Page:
Malawi donors stick to their guns: ‘We won’t tow IMF line’

Members of the Common Approach to Budgetary Support (CABS) a grouping of Malawi’s donors who withheld aid last year due to looting of billions of public funds from government coffers in what is known as Cashgate scandal, are maintaining that they will not be lured by the IMF’s approval of credit facility to resume funding.

The IMF had suspended its disbursement of about $20 million funding to Malawi under the Extended Credit Facility or ECF last October pending investigations into Cashgate scandal but reversed  the decision last Friday.

IMF said it had injected the funds because “Malawi’s macroeconomic performance under the IMF-supported program has remained broadly satisfactory and that the policy reforms initiated in May 2012 are showing positive results”.

EU Ambassador Baum: We want to see objective tackling of cashgate
EU Ambassador Baum: We want to see objective tackling of cashgate

The global lender however acknowledged that the recent fraud and misappropriation of substantial amounts of public funds and the associated loss of programmed financial aid has negatively affected the macroeconomic outlook.

Finance Minister Maxwell Mkwezalamba told journalists at a news conference in Blantyre that the IMF move would influence development partners into resuming direct budgetary support to the country.

“This is a green light to our development partners to continue assisting us. And this becomes particularly important for the CABS, the Common Approach to Budgetary Support that had decided to delay the disbursement of budget support on the account of the looting on government resources, so there is already indication that the CABS group will come forward to support Malawi,” he said.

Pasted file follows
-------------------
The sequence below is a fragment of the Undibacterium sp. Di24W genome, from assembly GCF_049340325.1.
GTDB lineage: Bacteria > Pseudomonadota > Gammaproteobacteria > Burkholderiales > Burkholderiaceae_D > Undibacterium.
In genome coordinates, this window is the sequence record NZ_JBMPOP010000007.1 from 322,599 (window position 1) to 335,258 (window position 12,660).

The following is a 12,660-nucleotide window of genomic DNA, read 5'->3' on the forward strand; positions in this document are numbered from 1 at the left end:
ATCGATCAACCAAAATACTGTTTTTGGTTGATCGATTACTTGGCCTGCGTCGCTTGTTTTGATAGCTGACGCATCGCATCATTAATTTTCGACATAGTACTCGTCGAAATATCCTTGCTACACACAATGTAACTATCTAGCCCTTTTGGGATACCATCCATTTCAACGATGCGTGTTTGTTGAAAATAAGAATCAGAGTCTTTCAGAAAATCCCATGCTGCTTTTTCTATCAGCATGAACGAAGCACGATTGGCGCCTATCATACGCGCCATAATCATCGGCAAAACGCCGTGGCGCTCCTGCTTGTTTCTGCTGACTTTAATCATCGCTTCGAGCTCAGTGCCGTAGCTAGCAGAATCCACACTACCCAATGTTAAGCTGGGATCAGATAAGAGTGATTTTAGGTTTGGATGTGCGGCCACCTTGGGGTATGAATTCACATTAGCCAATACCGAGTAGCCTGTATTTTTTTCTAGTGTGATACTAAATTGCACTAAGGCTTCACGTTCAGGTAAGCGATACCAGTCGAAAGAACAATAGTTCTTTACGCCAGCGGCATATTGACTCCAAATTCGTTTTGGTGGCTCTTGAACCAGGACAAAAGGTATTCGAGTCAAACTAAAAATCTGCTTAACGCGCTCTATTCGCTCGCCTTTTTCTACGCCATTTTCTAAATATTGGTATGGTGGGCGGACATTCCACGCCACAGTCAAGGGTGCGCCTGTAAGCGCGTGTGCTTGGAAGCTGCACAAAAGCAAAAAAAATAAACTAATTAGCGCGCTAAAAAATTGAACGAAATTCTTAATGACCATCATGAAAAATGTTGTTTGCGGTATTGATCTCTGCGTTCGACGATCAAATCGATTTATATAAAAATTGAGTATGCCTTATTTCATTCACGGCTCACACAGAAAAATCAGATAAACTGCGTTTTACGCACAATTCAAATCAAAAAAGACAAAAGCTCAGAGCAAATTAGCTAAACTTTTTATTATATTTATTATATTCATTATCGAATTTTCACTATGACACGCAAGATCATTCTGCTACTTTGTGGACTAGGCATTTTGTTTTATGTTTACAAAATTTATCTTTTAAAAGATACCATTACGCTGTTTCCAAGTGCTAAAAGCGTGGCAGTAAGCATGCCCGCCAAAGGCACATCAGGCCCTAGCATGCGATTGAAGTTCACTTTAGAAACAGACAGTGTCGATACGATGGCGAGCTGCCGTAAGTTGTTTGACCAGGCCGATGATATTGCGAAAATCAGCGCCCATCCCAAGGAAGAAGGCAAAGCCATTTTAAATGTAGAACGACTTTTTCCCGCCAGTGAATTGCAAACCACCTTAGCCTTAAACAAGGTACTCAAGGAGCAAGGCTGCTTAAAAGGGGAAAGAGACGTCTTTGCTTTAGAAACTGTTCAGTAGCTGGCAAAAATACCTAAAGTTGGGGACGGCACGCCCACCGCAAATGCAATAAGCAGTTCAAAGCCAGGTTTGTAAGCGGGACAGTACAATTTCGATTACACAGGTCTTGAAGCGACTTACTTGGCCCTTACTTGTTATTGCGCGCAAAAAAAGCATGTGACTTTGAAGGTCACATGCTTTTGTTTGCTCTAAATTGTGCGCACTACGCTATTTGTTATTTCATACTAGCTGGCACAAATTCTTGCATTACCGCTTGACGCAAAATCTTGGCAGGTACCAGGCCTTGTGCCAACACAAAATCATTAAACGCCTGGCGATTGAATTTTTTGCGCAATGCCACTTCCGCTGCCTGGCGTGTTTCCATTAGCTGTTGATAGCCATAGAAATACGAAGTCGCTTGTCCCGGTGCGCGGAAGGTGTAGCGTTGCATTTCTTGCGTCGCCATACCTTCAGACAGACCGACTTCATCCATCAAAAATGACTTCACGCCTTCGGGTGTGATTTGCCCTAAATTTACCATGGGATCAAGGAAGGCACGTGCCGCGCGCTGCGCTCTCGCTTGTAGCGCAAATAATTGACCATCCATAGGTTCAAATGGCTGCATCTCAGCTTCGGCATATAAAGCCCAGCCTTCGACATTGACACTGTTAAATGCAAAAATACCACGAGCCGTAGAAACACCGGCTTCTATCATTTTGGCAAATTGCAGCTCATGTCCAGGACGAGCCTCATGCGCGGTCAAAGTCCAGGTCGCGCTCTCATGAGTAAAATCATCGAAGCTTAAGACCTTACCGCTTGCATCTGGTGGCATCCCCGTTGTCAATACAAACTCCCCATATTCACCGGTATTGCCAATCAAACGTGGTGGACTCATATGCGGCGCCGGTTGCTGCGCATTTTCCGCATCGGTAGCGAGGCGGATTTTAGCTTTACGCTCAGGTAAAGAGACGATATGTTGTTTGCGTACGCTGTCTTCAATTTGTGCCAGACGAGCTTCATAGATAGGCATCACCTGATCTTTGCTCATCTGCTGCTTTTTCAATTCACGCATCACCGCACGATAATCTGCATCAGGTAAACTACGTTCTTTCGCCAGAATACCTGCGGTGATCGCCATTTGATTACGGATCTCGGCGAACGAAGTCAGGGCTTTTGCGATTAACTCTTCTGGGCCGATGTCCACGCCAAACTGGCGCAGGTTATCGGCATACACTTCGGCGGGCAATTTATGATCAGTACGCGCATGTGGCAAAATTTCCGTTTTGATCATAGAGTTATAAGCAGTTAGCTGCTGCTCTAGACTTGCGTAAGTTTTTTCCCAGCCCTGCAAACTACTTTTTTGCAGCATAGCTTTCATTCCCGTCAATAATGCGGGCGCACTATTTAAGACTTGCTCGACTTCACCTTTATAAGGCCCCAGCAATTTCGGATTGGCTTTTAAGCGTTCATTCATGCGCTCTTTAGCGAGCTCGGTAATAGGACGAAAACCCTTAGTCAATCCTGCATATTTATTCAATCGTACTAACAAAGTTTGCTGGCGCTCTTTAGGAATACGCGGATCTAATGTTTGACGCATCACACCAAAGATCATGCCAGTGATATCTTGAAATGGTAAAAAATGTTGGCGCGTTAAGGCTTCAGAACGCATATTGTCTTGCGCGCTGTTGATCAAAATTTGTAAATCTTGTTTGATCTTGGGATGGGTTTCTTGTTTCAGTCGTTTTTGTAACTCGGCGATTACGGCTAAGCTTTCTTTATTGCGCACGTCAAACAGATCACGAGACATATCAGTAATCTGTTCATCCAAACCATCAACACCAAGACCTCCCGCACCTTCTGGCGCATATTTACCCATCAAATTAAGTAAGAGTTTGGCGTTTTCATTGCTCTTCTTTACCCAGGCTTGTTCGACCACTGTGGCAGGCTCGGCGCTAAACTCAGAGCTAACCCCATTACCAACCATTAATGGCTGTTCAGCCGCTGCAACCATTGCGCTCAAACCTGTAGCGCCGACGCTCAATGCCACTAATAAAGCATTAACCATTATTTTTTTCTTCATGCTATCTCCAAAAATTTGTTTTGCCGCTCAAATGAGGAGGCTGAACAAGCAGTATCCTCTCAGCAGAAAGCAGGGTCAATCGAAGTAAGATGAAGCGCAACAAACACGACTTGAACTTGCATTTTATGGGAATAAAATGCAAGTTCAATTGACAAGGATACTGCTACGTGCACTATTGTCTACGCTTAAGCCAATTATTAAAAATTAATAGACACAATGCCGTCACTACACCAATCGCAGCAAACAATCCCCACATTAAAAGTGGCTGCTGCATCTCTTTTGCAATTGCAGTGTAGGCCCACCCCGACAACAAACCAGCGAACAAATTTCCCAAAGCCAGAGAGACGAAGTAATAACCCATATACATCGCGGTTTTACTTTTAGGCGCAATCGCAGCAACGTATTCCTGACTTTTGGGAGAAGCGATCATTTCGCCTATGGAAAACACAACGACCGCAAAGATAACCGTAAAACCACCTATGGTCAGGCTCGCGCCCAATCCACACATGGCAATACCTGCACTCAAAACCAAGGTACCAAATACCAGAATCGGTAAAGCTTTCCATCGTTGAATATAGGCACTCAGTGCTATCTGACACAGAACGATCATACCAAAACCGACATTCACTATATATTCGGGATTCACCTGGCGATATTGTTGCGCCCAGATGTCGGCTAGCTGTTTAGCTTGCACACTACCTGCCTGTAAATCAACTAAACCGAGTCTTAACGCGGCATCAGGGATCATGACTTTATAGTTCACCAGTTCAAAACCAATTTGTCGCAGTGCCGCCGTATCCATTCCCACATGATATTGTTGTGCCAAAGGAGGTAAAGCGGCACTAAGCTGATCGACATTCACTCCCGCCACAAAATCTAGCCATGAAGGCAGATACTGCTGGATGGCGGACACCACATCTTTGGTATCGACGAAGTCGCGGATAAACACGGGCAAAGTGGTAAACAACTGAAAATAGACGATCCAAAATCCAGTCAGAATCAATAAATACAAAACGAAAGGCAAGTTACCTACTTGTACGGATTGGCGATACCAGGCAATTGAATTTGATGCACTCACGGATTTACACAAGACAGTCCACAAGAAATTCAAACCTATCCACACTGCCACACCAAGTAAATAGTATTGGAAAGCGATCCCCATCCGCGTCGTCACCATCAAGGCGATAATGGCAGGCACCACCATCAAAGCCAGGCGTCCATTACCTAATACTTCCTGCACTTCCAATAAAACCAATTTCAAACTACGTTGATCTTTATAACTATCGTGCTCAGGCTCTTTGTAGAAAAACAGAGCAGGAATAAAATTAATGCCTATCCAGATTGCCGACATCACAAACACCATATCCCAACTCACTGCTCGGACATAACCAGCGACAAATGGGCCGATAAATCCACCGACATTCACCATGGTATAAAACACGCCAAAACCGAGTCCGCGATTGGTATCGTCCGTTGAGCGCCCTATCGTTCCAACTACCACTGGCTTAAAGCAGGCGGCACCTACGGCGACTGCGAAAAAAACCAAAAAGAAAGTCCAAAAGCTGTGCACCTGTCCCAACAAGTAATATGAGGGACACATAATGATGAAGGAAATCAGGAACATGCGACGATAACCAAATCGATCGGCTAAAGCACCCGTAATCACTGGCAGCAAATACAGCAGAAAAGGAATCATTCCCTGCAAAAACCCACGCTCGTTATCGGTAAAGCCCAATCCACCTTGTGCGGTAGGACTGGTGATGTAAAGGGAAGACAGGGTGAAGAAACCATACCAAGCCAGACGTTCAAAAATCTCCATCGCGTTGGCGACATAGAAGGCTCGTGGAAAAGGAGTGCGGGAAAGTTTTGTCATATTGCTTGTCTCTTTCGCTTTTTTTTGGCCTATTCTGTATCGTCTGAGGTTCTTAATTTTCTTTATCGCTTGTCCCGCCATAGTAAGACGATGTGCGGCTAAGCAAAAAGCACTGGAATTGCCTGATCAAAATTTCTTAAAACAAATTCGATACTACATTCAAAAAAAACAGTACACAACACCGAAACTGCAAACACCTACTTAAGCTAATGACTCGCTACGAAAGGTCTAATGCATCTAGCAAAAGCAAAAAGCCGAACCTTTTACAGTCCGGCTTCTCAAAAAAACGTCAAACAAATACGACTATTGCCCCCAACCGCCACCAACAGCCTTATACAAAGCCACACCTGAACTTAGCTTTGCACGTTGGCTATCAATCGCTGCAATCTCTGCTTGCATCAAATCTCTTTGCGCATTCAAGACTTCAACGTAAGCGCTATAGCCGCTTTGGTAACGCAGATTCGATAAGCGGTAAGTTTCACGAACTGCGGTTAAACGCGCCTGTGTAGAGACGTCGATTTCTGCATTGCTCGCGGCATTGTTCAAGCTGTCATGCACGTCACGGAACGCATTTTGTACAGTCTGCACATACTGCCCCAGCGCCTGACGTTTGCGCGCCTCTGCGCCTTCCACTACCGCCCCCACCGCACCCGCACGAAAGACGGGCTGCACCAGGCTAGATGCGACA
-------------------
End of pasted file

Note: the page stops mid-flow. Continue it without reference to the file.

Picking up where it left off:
However,  member of the CABS group, Alexander Baum, who also heads the European Union delegation to Malawi, told a privately owned Capital Radio that the group will only lift its suspension on budgetary support if they will be “satisfied with the outcome of investigations” into the Capitol Hill financial scam.

Baum said the donors still want to see financial prudence being exercised by the government.

Malawi’s renowned social and economic commentator Mabvuto Bamusi earlier told The Voice of America that although CABS group normally gets their signals from IMF which may force the group to relax its muscles, “it still remains uncertain whether some of the donors who had withheld aid would bound back just because IMF has done so.”

“I have this strongest sense that some of the individual members of the CABS will stick to their lines. Without doubt I think the Norwegians may still stick to their guns and I will be very, very surprised if the British will release their budget support because there are other related issues  [of concern] like the way the presidential jet was sold and a number of governance issues.”

Bamusi also said since Malawi expects to hold election in four months’ time, it is likely that many individual members of the CABS will take a wait and see approach.

According to the CABS co-chair Sara Sanyahumbi the group is expected to meet in March to decide whether they can unlock their budgetary support to Malawi.

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